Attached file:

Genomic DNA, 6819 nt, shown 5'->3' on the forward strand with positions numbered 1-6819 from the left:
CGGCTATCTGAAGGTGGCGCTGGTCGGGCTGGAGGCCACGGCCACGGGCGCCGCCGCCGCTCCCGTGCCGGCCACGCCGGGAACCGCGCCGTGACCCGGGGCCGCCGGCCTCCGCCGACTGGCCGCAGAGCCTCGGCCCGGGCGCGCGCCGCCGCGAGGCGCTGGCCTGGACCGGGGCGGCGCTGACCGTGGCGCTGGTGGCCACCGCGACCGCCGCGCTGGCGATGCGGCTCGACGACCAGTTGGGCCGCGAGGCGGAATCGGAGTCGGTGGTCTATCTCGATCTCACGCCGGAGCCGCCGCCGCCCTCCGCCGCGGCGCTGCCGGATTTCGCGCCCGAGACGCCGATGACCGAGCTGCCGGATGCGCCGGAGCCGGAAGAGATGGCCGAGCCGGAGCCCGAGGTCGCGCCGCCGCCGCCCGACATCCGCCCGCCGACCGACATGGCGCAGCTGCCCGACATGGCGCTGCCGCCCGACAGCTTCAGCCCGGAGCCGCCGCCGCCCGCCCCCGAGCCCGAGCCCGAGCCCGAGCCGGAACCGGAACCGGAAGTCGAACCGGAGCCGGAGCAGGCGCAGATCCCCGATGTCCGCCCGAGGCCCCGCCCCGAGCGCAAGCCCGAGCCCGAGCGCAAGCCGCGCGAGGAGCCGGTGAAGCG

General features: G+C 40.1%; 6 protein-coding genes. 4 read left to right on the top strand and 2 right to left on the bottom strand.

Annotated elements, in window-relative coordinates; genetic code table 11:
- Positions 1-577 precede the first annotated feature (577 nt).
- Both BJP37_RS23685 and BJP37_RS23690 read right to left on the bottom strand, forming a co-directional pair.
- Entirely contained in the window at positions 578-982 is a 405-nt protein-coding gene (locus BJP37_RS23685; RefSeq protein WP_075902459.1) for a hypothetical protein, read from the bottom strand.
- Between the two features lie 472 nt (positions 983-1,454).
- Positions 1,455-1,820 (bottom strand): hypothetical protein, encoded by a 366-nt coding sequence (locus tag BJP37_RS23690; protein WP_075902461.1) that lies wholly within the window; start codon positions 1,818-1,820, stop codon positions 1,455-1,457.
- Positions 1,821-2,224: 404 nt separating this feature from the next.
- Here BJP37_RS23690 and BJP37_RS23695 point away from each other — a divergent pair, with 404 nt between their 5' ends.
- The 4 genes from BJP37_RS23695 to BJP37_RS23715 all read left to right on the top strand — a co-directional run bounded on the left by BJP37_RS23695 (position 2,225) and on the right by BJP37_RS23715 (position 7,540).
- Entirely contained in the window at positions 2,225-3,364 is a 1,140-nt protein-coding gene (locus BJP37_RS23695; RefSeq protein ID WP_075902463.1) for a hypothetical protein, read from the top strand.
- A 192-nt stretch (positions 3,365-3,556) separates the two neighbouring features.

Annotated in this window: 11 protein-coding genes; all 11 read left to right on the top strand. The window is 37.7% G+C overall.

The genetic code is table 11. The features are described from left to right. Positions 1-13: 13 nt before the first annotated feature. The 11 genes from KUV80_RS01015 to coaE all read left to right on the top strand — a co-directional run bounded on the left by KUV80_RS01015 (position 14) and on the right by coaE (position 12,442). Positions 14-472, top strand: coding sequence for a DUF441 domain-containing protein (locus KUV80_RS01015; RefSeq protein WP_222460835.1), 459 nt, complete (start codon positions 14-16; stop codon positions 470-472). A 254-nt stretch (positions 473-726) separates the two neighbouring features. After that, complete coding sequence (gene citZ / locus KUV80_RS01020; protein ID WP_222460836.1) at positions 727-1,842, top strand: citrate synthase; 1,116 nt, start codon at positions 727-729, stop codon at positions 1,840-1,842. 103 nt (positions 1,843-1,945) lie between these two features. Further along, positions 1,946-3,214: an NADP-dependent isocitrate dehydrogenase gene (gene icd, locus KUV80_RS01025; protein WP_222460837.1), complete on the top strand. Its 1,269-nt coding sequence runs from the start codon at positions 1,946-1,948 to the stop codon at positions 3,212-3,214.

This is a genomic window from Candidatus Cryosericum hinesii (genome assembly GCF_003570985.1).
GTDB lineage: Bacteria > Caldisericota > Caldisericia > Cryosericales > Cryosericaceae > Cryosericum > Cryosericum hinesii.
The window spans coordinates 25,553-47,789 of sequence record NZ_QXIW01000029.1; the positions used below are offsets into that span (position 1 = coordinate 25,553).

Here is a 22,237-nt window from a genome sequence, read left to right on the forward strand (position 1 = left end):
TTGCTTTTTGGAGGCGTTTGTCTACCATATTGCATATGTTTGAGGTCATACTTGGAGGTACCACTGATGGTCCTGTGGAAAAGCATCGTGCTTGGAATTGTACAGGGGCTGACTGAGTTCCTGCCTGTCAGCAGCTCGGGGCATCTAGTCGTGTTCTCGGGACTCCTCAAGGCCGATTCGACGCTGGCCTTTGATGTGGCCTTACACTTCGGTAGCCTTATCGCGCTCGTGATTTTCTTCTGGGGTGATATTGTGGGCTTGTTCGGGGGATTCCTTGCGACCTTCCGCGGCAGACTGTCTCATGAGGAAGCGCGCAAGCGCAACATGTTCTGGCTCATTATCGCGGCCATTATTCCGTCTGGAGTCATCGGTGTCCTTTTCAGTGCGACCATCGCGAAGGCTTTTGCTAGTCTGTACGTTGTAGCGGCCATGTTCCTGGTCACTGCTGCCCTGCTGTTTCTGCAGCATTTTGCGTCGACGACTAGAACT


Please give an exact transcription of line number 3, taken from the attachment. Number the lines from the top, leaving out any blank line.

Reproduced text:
General features: G+C 40.1%; 6 protein-coding genes. 4 read left to right on the top strand and 2 right to left on the bottom strand.